Obsessive Compulsive Disorder

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A Case Study Submitted By Robert Hedaya, MD

Profile: http://plminstitute.org/robert-hedaya-md/

Severe OCD since 4th Grade

John was a very bright young fellow who was heading off to an Ivy League university in the fall. He was suffering from very severe OCD since 4th grade. He had tried Cognitive Behavioral Therapy, however it didn’t help. He refused exposure and response prevention therapy. Eventually, his OCD became so severe that he refused to extend his elbow because of his belief that such an action would cause harm to someone he loved. He also refused medication.

Headaches, GI Problems, and Weight Problems

His Yale-Brown Obsessive Compulsive scores was= 29 (obsessive=12, compulsive=17). He complained of headache, many gastrointestinal problems (nausea, diarrhea, constipation, stomach pains, flatulence, reflux, and perhaps related, and inability to gain weight, despite a well balanced and healthy diet).

Family History of OCD

John’s family history revealed OCD in his grandmother, a suicide by that grandmother’s sister, using a gun. His father was anxious, depressed and impulsive, but high functioning and successful. His father’s sister was described as very intense, persistent, and obsessive. His other grandmother was depressed and his grandfather’s father was alcoholic.

Other Health Problems

John’s physical exam revealed an obvious contracture in his right elbow, with the right hand being cyanotic and colder than the left. His skin was dry, with severe acne on his face and back. His tongue was coated white, suggestive of Candida overgrowth, and his throat was red. He had bilaterally swollen cervical lymph nodes, white spots on his nails, hyper-pigmented scars suggestive of excessive ACTH output and adrenal insufficiency. He had chronic sinusitis.

Evaluation Points to Nutrition, Digestion, Immune Systems

In summary, my initial evaluation, (a three hour history and physical and laboratory testing), suggested problems in the areas of nutrition, digestion and immune/inflammatory processes. I suspected genetic problems in his methylation.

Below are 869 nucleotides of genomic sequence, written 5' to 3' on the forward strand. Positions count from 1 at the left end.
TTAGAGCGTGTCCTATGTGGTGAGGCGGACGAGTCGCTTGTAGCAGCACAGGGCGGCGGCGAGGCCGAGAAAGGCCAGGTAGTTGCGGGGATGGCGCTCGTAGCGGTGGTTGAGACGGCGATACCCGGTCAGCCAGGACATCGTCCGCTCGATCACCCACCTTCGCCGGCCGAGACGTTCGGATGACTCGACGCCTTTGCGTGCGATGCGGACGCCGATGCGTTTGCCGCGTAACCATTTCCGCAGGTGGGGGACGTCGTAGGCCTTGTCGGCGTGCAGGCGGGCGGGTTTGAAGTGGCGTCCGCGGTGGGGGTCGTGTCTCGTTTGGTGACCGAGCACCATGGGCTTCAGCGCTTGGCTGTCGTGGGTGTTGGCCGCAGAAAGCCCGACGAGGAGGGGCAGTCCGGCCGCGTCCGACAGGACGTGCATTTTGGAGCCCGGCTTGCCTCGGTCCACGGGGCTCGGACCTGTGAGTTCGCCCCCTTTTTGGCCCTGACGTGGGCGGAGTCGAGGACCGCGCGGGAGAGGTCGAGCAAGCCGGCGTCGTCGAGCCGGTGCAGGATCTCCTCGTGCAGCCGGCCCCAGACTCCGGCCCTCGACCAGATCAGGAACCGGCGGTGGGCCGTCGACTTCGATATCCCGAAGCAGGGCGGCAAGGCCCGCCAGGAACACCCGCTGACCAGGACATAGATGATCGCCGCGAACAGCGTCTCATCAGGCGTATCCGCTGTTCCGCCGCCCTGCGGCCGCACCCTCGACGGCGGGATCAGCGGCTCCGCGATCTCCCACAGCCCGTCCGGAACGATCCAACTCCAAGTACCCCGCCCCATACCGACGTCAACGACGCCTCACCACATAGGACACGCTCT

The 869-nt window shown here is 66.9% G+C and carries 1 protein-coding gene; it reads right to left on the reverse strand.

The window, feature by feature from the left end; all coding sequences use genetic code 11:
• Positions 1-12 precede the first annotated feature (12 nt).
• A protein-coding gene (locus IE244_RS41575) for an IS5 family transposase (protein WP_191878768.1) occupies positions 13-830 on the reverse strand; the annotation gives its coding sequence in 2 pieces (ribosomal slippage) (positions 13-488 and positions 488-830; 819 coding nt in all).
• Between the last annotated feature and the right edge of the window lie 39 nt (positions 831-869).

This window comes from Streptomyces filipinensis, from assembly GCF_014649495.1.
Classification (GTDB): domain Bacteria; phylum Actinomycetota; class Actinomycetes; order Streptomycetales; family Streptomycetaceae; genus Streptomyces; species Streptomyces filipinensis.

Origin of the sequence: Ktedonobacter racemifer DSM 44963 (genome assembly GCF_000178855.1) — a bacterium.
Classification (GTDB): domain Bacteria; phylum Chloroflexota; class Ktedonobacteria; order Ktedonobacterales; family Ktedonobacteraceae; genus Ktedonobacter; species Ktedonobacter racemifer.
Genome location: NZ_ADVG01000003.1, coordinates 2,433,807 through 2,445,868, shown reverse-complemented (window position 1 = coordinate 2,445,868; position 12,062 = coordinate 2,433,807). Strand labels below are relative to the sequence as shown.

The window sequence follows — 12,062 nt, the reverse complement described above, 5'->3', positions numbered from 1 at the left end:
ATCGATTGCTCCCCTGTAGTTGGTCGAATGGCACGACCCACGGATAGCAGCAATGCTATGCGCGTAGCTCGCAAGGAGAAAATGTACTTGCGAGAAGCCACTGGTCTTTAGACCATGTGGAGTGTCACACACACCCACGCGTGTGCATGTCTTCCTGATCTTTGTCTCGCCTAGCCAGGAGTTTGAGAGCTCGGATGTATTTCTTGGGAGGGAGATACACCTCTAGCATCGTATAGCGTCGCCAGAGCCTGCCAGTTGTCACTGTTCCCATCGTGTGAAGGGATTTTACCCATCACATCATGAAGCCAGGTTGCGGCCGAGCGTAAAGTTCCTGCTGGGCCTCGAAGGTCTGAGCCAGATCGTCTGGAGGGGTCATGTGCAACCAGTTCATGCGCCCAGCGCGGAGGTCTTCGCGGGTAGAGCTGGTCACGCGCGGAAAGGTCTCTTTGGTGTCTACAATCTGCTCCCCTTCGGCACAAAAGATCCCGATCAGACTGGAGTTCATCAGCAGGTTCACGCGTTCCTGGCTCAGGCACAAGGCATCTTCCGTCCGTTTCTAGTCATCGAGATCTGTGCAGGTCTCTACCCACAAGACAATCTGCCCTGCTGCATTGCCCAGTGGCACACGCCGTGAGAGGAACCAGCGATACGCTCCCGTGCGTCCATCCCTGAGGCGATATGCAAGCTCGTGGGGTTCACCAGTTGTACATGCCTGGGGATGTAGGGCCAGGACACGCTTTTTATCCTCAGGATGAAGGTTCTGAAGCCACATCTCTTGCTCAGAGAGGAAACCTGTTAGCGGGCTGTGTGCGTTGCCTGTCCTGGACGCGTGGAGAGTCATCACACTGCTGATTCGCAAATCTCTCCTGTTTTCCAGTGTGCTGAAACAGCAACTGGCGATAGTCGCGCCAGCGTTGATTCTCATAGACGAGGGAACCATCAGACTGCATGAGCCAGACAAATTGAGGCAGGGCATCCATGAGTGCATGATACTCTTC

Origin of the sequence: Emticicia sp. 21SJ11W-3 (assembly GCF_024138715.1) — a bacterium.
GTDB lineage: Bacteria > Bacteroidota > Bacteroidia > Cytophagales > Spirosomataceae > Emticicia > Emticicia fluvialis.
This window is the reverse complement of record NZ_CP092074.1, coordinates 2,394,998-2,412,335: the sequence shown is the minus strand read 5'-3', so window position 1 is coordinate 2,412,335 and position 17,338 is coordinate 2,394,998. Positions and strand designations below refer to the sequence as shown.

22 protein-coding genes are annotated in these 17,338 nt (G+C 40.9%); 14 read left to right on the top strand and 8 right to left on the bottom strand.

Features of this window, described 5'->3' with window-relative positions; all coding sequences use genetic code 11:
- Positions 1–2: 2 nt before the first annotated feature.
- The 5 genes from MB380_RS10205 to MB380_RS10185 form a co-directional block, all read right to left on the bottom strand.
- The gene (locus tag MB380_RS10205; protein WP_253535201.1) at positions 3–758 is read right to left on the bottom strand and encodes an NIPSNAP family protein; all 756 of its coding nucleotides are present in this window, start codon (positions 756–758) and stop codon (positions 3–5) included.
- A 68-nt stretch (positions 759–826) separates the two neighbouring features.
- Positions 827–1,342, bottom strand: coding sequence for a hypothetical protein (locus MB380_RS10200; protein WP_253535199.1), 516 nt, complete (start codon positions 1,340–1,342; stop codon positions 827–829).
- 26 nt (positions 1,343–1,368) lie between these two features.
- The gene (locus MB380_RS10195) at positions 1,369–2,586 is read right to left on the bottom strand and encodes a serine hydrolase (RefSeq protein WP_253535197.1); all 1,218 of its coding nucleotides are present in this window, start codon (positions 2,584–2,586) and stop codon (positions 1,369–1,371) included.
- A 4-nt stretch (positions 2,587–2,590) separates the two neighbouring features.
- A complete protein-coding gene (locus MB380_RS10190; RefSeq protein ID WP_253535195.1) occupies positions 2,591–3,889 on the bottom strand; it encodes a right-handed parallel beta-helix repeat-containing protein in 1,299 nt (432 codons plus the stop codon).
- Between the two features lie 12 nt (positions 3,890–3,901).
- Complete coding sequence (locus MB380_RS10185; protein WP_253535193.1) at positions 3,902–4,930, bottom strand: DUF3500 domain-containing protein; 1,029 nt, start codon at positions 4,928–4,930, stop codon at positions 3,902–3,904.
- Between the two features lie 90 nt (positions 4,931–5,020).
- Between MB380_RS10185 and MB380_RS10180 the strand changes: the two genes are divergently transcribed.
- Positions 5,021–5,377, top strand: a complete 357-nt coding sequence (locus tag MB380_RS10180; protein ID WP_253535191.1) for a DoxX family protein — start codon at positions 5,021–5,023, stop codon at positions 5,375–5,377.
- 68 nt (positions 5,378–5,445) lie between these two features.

Lab Results Show Health Issues

The laboratory evaluation showed the following:
Nutrition: Low vitamin D, L-tryptophan was low, B5, B2;  B12, folate, Kryptopyrolles were elevated at 40.6 (consistent with acne, immune system problems), iron was low normal, low red blood cell size ( 83).
Genetic: ++MTHFR
Gastrointestinal: Candidiasis, anti-gliadin antibodies, WBC’s + in stool, HLA DQ2 (Coeliac’s).
Immune/Infection:  5 infections: salmonella, Endolimax Nana, Bartonella, Babesia, Candida, plus chronic sinus infections, delayed food sensitivities (IgG mediated).
Hormones: TSH: 4.11, melatonin was 7.1, ACTH was 42 ([norm=7-50], cortisol output was low at 20 [23-42], DHEA low normal (4), cholesterol was 131.

Now Willing to Do Everything

John was now willing to implement all of the recommendations because he had an understanding of what was causing his problems. He was a model patient. At his first 1st visit to review his lab results in May of 2007 I recommended L-tryptophan, D, B-vitamins (per his test results), high dose L-methylfoalte, inositol, three antibiotics for infections, candidiasis as well as anti-parasitics, probiotics, and a medical food product to support healthy bacteria and strengthen the gut-immune barrier.

Sleep back on Track

At his 2nd Visit on June 23rd 2007 he reported that his GI problems were gone, and his sleep was “back on track”, however his anxiety was unchanged. I recommended exposure and response prevention therapy.

Headaches Gone, Sinuses Cleared

At his 3rd Visit on July 19th 2007 he had had exposure and response prevention therapy and he reported his anxiety was “way down”. His headaches—which he had not told me about earlier—were gone. His sinuses had cleared completely.

By August 21st of 2007, John was still on his antibiotics, and he reported that the OCD was “ a million times better”, and no longer interfering with his activities”. He later was able to do cognitive behavioral therapy with exposure and response prevention.

Free of OCD without Medication

At follow up 3 ½ years (after his father’s death) he continued to be free of OCD, however at that time he was having some anxiety, which a short course of CBT was able to address. No medications were used in his treatment.